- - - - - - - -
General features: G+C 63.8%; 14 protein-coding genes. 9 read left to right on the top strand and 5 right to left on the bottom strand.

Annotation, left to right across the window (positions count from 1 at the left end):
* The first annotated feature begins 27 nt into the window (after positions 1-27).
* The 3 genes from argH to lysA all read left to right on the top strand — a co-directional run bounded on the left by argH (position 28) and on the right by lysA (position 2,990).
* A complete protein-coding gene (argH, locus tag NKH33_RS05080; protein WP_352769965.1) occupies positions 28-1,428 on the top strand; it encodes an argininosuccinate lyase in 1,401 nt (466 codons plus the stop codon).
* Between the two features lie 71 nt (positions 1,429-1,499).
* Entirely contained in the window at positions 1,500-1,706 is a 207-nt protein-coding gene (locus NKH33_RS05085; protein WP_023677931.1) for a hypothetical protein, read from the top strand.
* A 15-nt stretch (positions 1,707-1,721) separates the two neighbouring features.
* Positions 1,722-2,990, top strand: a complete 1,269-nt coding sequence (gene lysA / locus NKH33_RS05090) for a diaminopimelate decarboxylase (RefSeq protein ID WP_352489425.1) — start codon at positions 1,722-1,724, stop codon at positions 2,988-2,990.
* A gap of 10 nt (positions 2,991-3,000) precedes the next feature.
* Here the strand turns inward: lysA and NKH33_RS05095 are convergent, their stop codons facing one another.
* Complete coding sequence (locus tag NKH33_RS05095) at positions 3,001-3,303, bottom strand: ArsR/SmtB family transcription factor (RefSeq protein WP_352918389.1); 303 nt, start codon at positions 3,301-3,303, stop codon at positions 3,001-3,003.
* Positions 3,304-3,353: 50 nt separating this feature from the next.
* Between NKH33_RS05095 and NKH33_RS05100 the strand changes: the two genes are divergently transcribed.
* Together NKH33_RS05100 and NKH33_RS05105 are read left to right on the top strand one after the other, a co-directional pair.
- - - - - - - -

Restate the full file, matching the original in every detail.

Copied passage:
General features: G+C 63.8%; 14 protein-coding genes. 9 read left to right on the top strand and 5 right to left on the bottom strand.

Annotation, left to right across the window (positions count from 1 at the left end):
* The first annotated feature begins 27 nt into the window (after positions 1-27).
* The 3 genes from argH to lysA all read left to right on the top strand — a co-directional run bounded on the left by argH (position 28) and on the right by lysA (position 2,990).
* A complete protein-coding gene (argH, locus tag NKH33_RS05080; protein WP_352769965.1) occupies positions 28-1,428 on the top strand; it encodes an argininosuccinate lyase in 1,401 nt (466 codons plus the stop codon).
* Between the two features lie 71 nt (positions 1,429-1,499).
* Entirely contained in the window at positions 1,500-1,706 is a 207-nt protein-coding gene (locus NKH33_RS05085; protein WP_023677931.1) for a hypothetical protein, read from the top strand.
* A 15-nt stretch (positions 1,707-1,721) separates the two neighbouring features.
* Positions 1,722-2,990, top strand: a complete 1,269-nt coding sequence (gene lysA / locus NKH33_RS05090) for a diaminopimelate decarboxylase (RefSeq protein ID WP_352489425.1) — start codon at positions 1,722-1,724, stop codon at positions 2,988-2,990.
* A gap of 10 nt (positions 2,991-3,000) precedes the next feature.
* Here the strand turns inward: lysA and NKH33_RS05095 are convergent, their stop codons facing one another.
* Complete coding sequence (locus tag NKH33_RS05095) at positions 3,001-3,303, bottom strand: ArsR/SmtB family transcription factor (RefSeq protein WP_352918389.1); 303 nt, start codon at positions 3,301-3,303, stop codon at positions 3,001-3,003.
* Positions 3,304-3,353: 50 nt separating this feature from the next.
* Between NKH33_RS05095 and NKH33_RS05100 the strand changes: the two genes are divergently transcribed.
* Together NKH33_RS05100 and NKH33_RS05105 are read left to right on the top strand one after the other, a co-directional pair.